(1) There was always a large amount of movement between the Sephardic and Ashkenazic communities. The Rosh (Rabbi Asher ben Yechiel), born in Germany, became the chief Rabbi of Spain in the 13th century, for instance. A significant number of Sephardic refugees fled to Holland in 1492, whence they moves to Germany and Poland (my wife’s family among them). This is how such names as Gratzia (Gracia), Shprintza (Esperanza), and Vita became Yiddish girls’ names.
(2) The “Iraqi” Jews in the article must be the so-called “Kurdish” Jews of northern Iraq, who represented the original Jewish exile population who remained. The Baghdadi Jews were “imports”, as it were, from Syria and elsewhere when Haroun el-Rashid built Baghdad on the site of the small town of Bagdëtha’a (mentioned in the Talmud) and made it his capital.
(3) The story of Khazaria is usually misunderstood and misrepresented. The Khazars were a Turkish tribe who converted to Judaism about 1,300 years ago (cf. Rabbi Yehuda ha-Levi’s “Kuzari”). Thereafter, as numerous references in both Chritian and Muslim sources show, Jews flocked to Khazaria from both the Eastern Roman Empire and the Muslim lands when those regimes became too onerous. As well, Rabbi Pëthachya of Ratisbon, in his Sivuv ‘Olam, records that he met Khazars when he visited Bavel; they were recruiting rabbis and teachers for their communities from the great Babylonian yëshivoth.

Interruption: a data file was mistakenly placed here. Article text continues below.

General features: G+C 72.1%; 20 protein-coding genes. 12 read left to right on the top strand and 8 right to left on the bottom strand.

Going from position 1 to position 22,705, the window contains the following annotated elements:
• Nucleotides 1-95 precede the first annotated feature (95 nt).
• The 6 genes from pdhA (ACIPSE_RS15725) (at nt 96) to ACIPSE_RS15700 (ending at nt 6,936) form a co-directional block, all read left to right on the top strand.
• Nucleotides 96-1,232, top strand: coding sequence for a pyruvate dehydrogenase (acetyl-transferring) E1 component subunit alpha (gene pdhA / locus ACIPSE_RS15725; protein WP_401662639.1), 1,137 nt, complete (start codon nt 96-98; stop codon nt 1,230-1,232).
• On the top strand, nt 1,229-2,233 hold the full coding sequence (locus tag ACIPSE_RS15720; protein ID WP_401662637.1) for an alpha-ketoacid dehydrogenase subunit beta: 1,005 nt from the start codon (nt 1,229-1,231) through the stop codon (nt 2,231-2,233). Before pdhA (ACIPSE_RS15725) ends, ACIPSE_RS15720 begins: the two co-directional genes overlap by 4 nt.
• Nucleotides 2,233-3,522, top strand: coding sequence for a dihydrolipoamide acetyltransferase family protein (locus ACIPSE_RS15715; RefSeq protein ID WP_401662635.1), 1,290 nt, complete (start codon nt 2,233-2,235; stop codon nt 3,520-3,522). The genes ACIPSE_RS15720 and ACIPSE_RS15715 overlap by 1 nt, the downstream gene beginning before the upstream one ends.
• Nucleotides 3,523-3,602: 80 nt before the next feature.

The Khazar state was destroyed in the 10th century by Sviatoslav of Kiev, and its population – ethnic Jews and ethnic Khazars alike – were scattered across eastern Europe, where they were absorbed into the Yiddish-speaking immigrants from Germany, when Boleslaw Chrobry invited German Jews to settle in Poland, in the 14th century.
Especially strong was the Khazar element in Hungary. One of the tribes who made up the Magyar coalition which burst into the Puszta in the 10th century consisted of Khazars, who settled primarily in the Erdély (Transylvania). There are Jewish tombstones in the region from this period, and Transylvania also was the location of the largest number of converts to Judaism from amongst the Hungarian-speaking population, which was constantly being accused of “Judaizing” tendencies by the Catholic church.